From my own experience, it seems that a toddler doesn't have a strong understanding of what a ghost is supposed to be (the spirit of a dead person). Rather, it's a term that can be applied to "something that scares me" -- picked up by hearing adults (or other children) use the word while talking about being scared. If a teacher mentions she is afraid of the dark because of a ghost in the room, a toddler can pick up on that very easily.
When we were visiting family while work was being done on their roof, the shadows of the workmen could be seen on the nearby buildings (as well as random noises from the construction). My tween daughter told her toddler brother that they were scary ghosts. Rather than the game of pretend she expected, he got very scared and started hiding under the couches "from the scary ghost." She'd given him a distinct term to use to personify the anxiety he experienced from unpredictable loud sounds and unnatural shadows.
At first I tried pointing out that ghosts aren't real. However, he could simply point at the moving shadows to "prove" to me that there were, obviously, ghosts around the building (and did so in an increasingly frustrated state, presumably wondering why I pretended to not see the very obvious shadow-ghosts).
Instead, I made a game out of it. I'd say "Aaaah, it's a ghost!" and gasp and point at something. He would jump, and stare at where I was pointing. Then I'd say, "Oh, no, it's just the cat" (or "the couch", "the ceiling fan", "Mommy" -- or, eventually, "the shadows of a worker on the roof"). We played for a few minutes, then started doing something else, but I came back to this game randomly over the next few days. When it was mixed into play, it helped him relax and even take the lead on "scaring" me with ghosts that he then explained were really Uncle John, a fuzzy pillow, or my purse.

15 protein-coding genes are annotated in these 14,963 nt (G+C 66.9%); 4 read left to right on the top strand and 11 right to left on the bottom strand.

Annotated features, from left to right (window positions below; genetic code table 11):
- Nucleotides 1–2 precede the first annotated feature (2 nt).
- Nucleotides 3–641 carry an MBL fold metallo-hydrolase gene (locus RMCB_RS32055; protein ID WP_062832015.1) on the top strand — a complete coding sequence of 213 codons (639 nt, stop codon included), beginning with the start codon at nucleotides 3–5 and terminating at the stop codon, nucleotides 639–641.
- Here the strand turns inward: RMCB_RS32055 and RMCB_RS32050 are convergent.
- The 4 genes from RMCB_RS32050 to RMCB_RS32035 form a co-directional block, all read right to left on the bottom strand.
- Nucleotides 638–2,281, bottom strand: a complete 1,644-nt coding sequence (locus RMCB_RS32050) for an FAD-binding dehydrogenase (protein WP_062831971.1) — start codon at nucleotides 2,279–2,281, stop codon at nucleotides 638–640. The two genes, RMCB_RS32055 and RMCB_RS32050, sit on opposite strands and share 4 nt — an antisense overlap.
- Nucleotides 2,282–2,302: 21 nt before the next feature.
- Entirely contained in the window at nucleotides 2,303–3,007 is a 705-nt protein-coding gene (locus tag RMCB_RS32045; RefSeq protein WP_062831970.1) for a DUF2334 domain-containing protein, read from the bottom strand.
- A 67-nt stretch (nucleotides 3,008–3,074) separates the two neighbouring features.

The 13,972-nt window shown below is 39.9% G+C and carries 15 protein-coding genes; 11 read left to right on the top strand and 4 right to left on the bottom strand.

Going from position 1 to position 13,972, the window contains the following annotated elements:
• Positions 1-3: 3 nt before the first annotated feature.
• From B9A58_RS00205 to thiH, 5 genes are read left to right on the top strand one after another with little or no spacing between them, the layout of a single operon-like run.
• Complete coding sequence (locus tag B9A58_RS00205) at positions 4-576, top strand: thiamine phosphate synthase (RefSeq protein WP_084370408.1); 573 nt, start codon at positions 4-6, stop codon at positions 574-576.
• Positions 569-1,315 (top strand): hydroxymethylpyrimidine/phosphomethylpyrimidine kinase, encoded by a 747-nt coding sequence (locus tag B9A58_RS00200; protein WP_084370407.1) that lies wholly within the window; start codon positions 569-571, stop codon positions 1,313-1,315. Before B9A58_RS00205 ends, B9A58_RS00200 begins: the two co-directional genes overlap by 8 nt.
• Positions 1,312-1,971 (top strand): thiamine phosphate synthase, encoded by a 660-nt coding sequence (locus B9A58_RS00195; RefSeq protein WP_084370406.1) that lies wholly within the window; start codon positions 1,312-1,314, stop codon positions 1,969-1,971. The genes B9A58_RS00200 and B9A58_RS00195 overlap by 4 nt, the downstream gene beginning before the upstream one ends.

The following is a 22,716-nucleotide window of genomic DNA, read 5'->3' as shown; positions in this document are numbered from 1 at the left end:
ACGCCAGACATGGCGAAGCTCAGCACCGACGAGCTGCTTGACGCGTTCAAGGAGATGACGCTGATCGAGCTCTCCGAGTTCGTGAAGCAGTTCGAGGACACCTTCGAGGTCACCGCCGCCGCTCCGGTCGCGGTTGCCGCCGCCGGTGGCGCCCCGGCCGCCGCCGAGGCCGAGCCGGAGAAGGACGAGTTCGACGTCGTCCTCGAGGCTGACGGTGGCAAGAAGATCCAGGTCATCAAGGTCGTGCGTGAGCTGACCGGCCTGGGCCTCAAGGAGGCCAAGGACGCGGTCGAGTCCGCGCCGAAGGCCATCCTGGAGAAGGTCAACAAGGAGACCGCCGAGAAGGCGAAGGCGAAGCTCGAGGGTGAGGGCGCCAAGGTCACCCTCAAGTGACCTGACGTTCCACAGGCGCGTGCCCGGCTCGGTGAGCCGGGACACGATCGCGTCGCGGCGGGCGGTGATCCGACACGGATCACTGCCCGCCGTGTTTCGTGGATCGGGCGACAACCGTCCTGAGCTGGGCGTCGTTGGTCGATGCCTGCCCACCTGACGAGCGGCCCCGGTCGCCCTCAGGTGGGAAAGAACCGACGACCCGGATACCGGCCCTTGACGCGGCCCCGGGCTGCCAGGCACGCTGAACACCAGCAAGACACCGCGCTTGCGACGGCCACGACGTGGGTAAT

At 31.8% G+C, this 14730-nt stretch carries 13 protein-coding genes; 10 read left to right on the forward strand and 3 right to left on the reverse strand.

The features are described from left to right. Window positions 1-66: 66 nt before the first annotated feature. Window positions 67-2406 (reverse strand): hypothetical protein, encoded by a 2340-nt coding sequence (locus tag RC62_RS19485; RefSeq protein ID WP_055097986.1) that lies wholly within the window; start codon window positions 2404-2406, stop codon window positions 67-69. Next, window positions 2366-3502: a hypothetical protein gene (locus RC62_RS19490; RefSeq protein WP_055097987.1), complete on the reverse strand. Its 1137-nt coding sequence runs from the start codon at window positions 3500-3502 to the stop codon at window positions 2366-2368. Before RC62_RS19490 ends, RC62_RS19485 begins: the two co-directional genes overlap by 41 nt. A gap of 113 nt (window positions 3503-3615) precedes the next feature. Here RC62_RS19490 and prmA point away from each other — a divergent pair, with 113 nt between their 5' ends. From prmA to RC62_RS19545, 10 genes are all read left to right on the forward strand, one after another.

- It showed that it's easy to be mistaken about what you're seeing; a glimpse of a moving cat might look unnatural or ghostly at first, but on second look it's clearly a familiar pet.
- It's OK to be scared at first, as long as you take a moment to calm down, think about what you're actually seeing, and then even laugh about your mistake afterwards.
- A "ghost" can be easily explained as an actual object. Even in a dark room, once we turn on the lights we can see that spooky shape was actually just a favorite toy, or a familiar lamp.
- It can be fun to be a little bit scared by something we know is imaginary, particularly when done in a safe space (with a parent) and followed up quickly by a reassurance that everything is fine.